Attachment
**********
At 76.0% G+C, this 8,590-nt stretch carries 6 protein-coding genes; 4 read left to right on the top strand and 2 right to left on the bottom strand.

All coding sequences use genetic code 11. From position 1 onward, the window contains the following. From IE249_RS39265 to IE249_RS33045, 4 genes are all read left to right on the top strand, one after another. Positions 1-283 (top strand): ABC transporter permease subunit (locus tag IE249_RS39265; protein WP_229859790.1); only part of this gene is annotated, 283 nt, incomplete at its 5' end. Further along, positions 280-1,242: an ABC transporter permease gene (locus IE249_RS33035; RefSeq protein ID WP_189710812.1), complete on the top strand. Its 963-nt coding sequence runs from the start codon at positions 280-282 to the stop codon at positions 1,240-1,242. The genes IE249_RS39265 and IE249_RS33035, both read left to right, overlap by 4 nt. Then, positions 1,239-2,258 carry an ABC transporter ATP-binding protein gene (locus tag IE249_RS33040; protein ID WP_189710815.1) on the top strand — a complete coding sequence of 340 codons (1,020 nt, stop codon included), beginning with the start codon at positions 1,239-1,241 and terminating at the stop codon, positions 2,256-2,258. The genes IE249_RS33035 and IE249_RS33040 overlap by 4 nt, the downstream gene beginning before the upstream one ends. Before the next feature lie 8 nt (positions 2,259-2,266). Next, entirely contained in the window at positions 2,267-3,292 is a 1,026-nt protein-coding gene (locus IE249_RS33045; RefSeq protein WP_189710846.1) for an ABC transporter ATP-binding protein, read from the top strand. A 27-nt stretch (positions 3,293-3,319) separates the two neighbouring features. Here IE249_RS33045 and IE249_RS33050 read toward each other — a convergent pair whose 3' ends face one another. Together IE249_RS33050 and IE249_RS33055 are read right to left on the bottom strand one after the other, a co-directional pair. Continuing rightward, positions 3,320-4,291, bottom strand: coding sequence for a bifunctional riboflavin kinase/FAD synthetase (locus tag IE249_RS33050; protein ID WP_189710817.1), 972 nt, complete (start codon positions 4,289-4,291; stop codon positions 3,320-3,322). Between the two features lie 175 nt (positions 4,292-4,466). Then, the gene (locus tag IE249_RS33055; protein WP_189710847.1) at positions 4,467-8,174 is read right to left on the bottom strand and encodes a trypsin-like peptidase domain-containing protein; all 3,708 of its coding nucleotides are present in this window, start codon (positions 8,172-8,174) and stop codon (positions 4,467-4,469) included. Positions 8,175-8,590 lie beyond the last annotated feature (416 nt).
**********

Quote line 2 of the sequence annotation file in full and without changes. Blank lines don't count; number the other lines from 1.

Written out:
All coding sequences use genetic code 11. From position 1 onward, the window contains the following. From IE249_RS39265 to IE249_RS33045, 4 genes are all read left to right on the top strand, one after another. Positions 1-283 (top strand): ABC transporter permease subunit (locus tag IE249_RS39265; protein WP_229859790.1); only part of this gene is annotated, 283 nt, incomplete at its 5' end. Further along, positions 280-1,242: an ABC transporter permease gene (locus IE249_RS33035; RefSeq protein ID WP_189710812.1), complete on the top strand. Its 963-nt coding sequence runs from the start codon at positions 280-282 to the stop codon at positions 1,240-1,242. The genes IE249_RS39265 and IE249_RS33035, both read left to right, overlap by 4 nt. Then, positions 1,239-2,258 carry an ABC transporter ATP-binding protein gene (locus tag IE249_RS33040; protein ID WP_189710815.1) on the top strand — a complete coding sequence of 340 codons (1,020 nt, stop codon included), beginning with the start codon at positions 1,239-1,241 and terminating at the stop codon, positions 2,256-2,258. The genes IE249_RS33035 and IE249_RS33040 overlap by 4 nt, the downstream gene beginning before the upstream one ends. Before the next feature lie 8 nt (positions 2,259-2,266). Next, entirely contained in the window at positions 2,267-3,292 is a 1,026-nt protein-coding gene (locus IE249_RS33045; RefSeq protein WP_189710846.1) for an ABC transporter ATP-binding protein, read from the top strand. A 27-nt stretch (positions 3,293-3,319) separates the two neighbouring features. Here IE249_RS33045 and IE249_RS33050 read toward each other — a convergent pair whose 3' ends face one another. Together IE249_RS33050 and IE249_RS33055 are read right to left on the bottom strand one after the other, a co-directional pair. Continuing rightward, positions 3,320-4,291, bottom strand: coding sequence for a bifunctional riboflavin kinase/FAD synthetase (locus tag IE249_RS33050; protein ID WP_189710817.1), 972 nt, complete (start codon positions 4,289-4,291; stop codon positions 3,320-3,322). Between the two features lie 175 nt (positions 4,292-4,466). Then, the gene (locus tag IE249_RS33055; protein WP_189710847.1) at positions 4,467-8,174 is read right to left on the bottom strand and encodes a trypsin-like peptidase domain-containing protein; all 3,708 of its coding nucleotides are present in this window, start codon (positions 8,172-8,174) and stop codon (positions 4,467-4,469) included. Positions 8,175-8,590 lie beyond the last annotated feature (416 nt).